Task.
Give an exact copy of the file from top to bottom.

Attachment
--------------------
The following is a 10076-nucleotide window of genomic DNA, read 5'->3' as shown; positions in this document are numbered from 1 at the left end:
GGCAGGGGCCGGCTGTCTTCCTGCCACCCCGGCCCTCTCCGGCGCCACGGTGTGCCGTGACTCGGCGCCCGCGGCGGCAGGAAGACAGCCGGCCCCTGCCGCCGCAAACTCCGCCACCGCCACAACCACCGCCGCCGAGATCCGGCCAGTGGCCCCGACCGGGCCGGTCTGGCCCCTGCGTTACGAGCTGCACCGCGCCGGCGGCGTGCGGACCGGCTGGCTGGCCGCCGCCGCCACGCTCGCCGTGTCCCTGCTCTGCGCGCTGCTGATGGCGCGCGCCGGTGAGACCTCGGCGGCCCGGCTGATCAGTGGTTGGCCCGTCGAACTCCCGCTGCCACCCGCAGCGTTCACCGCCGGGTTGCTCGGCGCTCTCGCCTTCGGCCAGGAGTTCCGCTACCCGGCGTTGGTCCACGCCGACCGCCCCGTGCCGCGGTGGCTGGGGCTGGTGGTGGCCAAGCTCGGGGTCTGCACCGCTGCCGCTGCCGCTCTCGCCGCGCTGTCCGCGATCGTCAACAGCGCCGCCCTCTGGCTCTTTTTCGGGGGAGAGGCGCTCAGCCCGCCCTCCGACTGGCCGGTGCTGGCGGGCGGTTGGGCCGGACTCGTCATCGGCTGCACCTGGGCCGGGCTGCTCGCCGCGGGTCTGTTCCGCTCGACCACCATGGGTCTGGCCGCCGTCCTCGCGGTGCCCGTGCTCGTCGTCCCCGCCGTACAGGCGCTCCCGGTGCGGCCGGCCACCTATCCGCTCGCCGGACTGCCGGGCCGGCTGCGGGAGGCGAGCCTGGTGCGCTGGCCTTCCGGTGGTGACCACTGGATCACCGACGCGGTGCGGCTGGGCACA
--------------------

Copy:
The following is a 10076-nucleotide window of genomic DNA, read 5'->3' as shown; positions in this document are numbered from 1 at the left end:
GGCAGGGGCCGGCTGTCTTCCTGCCACCCCGGCCCTCTCCGGCGCCACGGTGTGCCGTGACTCGGCGCCCGCGGCGGCAGGAAGACAGCCGGCCCCTGCCGCCGCAAACTCCGCCACCGCCACAACCACCGCCGCCGAGATCCGGCCAGTGGCCCCGACCGGGCCGGTCTGGCCCCTGCGTTACGAGCTGCACCGCGCCGGCGGCGTGCGGACCGGCTGGCTGGCCGCCGCCGCCACGCTCGCCGTGTCCCTGCTCTGCGCGCTGCTGATGGCGCGCGCCGGTGAGACCTCGGCGGCCCGGCTGATCAGTGGTTGGCCCGTCGAACTCCCGCTGCCACCCGCAGCGTTCACCGCCGGGTTGCTCGGCGCTCTCGCCTTCGGCCAGGAGTTCCGCTACCCGGCGTTGGTCCACGCCGACCGCCCCGTGCCGCGGTGGCTGGGGCTGGTGGTGGCCAAGCTCGGGGTCTGCACCGCTGCCGCTGCCGCTCTCGCCGCGCTGTCCGCGATCGTCAACAGCGCCGCCCTCTGGCTCTTTTTCGGGGGAGAGGCGCTCAGCCCGCCCTCCGACTGGCCGGTGCTGGCGGGCGGTTGGGCCGGACTCGTCATCGGCTGCACCTGGGCCGGGCTGCTCGCCGCGGGTCTGTTCCGCTCGACCACCATGGGTCTGGCCGCCGTCCTCGCGGTGCCCGTGCTCGTCGTCCCCGCCGTACAGGCGCTCCCGGTGCGGCCGGCCACCTATCCGCTCGCCGGACTGCCGGGCCGGCTGCGGGAGGCGAGCCTGGTGCGCTGGCCTTCCGGTGGTGACCACTGGATCACCGACGCGGTGCGGCTGGGCACA